This year at Google I/O, Google's yearly developer conference, we were hit with a new twist from an old concept that Google seems to constantly reattempt every so often, and year after year, there's a collective eyeroll and sigh at what was formerly called GoogleTV. Devices were large, you still needed some sort of TV input, and digital services weren't anything you couldn't get anywhere else. With a devices like the Roku and Apple TV on the market, both of which are smaller and have a decent interface for apps, along with a long-standing history of developer support, GoogleTV never quite made the cut. Not to mention, Roku devices are fairly cheap and the accompanying phone app make the experience quite enjoyable.
Again this year, we saw Google bring back this concept of their own smart TV addon, but this year, it's now powered by the Android platform, which opens up the concept to actually make it competitive with others on the market. Peripherals maker Razer is even making an Android TV microconsole, aimed specifically at gamers (don't worry, it'll offer other Android TV services). Since Android TV is connected to Google Play services and is console controller friendly, this opens up a whole new area for gaming. Now, not only can you expect to see more games developed for the Android platform, but you can look forward to the experience on your TV and not just your mobile device.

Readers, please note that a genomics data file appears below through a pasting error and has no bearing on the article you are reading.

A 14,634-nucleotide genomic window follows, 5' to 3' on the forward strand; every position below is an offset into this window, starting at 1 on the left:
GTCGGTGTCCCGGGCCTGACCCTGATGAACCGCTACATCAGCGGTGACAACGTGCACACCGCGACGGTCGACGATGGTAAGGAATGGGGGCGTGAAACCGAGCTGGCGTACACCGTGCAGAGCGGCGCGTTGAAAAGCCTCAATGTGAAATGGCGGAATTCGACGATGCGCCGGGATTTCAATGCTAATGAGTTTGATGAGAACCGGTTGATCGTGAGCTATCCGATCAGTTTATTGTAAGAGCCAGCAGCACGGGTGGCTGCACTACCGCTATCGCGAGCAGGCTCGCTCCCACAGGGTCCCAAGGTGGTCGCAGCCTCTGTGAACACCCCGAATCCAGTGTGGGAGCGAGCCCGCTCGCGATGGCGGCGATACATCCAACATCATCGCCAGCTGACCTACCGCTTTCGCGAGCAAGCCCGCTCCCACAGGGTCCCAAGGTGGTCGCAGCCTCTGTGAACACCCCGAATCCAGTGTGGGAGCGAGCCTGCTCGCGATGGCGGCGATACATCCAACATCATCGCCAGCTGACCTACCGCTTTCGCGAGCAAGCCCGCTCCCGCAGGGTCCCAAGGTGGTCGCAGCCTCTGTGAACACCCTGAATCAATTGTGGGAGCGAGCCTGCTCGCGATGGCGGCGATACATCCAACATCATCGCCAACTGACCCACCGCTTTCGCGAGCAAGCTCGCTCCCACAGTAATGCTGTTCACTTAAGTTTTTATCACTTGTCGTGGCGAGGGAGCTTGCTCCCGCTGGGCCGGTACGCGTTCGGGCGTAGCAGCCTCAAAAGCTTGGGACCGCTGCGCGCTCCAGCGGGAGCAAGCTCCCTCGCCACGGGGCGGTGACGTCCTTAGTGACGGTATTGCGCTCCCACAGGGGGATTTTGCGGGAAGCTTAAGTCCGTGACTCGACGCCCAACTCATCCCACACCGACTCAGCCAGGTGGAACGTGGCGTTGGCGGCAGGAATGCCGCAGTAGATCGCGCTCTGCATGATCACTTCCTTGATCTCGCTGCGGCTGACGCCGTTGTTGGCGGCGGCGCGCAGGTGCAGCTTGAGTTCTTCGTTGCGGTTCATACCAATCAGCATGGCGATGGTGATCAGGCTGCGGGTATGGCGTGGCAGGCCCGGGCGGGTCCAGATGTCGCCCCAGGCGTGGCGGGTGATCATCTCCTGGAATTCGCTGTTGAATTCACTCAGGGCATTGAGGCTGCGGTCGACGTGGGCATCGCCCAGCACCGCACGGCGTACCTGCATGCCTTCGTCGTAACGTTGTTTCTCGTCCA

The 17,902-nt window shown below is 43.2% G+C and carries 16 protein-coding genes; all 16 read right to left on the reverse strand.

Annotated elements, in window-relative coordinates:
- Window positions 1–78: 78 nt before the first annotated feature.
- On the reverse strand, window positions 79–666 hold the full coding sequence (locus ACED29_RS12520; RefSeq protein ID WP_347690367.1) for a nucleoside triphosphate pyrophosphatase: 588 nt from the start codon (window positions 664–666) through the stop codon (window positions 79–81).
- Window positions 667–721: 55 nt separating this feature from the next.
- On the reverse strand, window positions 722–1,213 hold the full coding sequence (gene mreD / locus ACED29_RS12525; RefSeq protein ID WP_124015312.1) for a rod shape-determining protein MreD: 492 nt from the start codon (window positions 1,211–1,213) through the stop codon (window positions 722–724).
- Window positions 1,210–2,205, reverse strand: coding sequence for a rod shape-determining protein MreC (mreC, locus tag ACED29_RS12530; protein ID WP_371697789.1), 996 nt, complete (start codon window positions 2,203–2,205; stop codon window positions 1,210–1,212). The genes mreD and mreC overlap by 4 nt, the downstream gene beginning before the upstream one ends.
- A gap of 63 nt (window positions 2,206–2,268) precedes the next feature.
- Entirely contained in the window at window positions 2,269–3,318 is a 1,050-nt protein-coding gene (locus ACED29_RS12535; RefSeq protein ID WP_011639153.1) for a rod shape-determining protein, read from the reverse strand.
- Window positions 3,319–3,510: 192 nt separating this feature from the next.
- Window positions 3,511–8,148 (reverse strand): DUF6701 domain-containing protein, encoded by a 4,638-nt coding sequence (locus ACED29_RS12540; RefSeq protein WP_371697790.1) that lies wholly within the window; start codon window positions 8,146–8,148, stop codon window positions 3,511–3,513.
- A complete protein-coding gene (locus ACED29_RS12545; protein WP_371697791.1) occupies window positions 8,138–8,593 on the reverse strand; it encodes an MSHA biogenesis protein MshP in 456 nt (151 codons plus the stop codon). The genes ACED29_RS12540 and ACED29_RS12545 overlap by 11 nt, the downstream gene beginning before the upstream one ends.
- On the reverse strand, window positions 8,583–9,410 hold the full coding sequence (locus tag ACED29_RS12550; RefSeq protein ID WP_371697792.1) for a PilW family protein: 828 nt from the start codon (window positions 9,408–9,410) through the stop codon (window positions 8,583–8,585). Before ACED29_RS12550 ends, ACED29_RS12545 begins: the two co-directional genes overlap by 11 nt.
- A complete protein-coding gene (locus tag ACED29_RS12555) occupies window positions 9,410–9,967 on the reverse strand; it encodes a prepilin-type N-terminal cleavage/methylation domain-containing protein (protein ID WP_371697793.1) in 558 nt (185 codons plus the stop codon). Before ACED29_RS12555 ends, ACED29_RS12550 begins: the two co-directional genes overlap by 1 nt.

Cabal Online, which has been around since 2005 and slowly ported over to the west, is now moving working on becoming an adopter of Android TV and the Android platform as a whole. Developer ESTGames also has future plans to port its popular and long-running MMORPG to Chrome OS (also by Google) and Amazon Fire TV, which is a modified version of the Android OS, as they announced today in a press release. This will not be the same PC version of Cabal Online, but a special, mobile-friendly version. The mobile game based on the Cabal IP is expected to launch in 2015.
With distribution platforms changing at such a rapid pace, it's a pretty exciting time to be involved in gaming, as mobile becomes more widely used and more developers begin creating games specifically for the mobile space. More developers means better graphics, better worlds and larger communities, which in turn lead to devices with better overall specs to game on. Seeing how early adopters of the TV version of Android play out and the quality of games they develop for the platform could potentially be a great opportunity for gamers as a whole. We'll have to see what developers like ESTGames can do for the genre and what they bring to the platform.